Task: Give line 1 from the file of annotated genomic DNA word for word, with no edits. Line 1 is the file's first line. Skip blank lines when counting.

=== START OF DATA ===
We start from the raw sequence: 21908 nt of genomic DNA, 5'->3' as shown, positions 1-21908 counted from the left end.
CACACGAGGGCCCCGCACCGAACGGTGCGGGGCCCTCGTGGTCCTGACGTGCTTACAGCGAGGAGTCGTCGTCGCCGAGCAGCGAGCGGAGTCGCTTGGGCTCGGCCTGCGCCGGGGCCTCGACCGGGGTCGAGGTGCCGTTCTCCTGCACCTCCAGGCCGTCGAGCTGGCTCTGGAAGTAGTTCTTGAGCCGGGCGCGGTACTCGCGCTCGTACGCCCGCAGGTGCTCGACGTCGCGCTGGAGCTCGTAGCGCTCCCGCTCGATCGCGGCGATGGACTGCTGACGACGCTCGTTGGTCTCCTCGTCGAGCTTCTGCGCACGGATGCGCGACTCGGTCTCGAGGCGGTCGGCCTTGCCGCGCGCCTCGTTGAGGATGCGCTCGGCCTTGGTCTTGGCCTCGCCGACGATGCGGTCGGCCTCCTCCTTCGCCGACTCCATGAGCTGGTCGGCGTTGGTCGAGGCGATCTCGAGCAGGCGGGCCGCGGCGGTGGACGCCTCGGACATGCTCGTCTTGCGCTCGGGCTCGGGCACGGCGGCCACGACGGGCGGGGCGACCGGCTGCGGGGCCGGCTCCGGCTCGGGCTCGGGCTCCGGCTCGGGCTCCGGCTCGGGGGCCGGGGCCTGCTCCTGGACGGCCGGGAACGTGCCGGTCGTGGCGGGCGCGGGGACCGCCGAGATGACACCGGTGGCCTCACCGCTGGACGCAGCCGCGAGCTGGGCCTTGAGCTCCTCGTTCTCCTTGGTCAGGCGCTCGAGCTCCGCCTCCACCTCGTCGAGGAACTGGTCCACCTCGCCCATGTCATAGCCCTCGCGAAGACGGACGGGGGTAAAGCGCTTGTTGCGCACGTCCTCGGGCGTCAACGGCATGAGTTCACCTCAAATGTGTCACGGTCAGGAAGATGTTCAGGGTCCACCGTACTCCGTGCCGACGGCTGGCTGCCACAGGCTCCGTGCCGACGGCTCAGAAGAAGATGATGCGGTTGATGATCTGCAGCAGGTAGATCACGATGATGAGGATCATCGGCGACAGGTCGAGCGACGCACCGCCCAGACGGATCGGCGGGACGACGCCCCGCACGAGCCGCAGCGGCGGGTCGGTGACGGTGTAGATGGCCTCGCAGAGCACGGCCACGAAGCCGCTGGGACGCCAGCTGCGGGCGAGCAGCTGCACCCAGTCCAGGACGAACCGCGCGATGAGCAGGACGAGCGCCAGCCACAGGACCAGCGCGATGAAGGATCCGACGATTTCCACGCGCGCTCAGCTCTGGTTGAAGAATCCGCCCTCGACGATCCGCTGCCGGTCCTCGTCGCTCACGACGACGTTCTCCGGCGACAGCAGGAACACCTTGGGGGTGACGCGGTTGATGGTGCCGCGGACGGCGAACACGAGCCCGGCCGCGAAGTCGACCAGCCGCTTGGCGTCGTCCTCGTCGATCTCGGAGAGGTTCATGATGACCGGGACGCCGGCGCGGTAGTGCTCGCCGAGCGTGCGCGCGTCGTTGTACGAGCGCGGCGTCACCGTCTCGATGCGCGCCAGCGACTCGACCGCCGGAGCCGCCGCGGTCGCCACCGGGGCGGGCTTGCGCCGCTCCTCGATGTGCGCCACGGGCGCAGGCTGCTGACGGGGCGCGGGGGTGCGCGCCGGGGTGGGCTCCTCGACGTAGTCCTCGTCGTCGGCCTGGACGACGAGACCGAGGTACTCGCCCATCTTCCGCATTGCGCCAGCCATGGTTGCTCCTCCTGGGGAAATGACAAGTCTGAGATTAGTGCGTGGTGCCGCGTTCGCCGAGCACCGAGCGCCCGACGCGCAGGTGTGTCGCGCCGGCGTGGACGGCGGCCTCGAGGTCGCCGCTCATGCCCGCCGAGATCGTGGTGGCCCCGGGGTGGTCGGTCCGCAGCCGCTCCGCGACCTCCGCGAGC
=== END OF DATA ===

We start from the raw sequence: 21908 nt of genomic DNA, 5'->3' as shown, positions 1-21908 counted from the left end.